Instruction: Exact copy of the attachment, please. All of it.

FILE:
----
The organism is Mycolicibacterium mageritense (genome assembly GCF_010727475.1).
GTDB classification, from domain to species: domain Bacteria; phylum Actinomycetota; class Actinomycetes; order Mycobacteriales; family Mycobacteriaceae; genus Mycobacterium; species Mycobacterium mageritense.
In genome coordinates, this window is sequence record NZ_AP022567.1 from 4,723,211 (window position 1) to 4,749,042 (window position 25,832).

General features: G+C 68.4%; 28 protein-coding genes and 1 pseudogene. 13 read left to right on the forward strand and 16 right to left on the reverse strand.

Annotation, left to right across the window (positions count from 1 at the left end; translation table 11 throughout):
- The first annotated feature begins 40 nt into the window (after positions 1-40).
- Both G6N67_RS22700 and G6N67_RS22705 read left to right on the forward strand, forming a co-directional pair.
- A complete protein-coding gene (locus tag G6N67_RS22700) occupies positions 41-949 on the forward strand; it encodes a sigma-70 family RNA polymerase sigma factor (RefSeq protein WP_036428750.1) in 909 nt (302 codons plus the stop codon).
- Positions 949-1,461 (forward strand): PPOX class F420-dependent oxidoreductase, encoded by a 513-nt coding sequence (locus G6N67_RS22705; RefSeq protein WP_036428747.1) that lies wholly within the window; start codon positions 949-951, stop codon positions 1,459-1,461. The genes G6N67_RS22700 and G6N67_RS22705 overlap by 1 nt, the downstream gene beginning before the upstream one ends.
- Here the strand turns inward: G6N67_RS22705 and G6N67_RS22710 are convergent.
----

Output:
The organism is Mycolicibacterium mageritense (genome assembly GCF_010727475.1).
GTDB classification, from domain to species: domain Bacteria; phylum Actinomycetota; class Actinomycetes; order Mycobacteriales; family Mycobacteriaceae; genus Mycobacterium; species Mycobacterium mageritense.
In genome coordinates, this window is sequence record NZ_AP022567.1 from 4,723,211 (window position 1) to 4,749,042 (window position 25,832).

General features: G+C 68.4%; 28 protein-coding genes and 1 pseudogene. 13 read left to right on the forward strand and 16 right to left on the reverse strand.

Annotation, left to right across the window (positions count from 1 at the left end; translation table 11 throughout):
- The first annotated feature begins 40 nt into the window (after positions 1-40).
- Both G6N67_RS22700 and G6N67_RS22705 read left to right on the forward strand, forming a co-directional pair.
- A complete protein-coding gene (locus tag G6N67_RS22700) occupies positions 41-949 on the forward strand; it encodes a sigma-70 family RNA polymerase sigma factor (RefSeq protein WP_036428750.1) in 909 nt (302 codons plus the stop codon).
- Positions 949-1,461 (forward strand): PPOX class F420-dependent oxidoreductase, encoded by a 513-nt coding sequence (locus G6N67_RS22705; RefSeq protein WP_036428747.1) that lies wholly within the window; start codon positions 949-951, stop codon positions 1,459-1,461. The genes G6N67_RS22700 and G6N67_RS22705 overlap by 1 nt, the downstream gene beginning before the upstream one ends.
- Here the strand turns inward: G6N67_RS22705 and G6N67_RS22710 are convergent.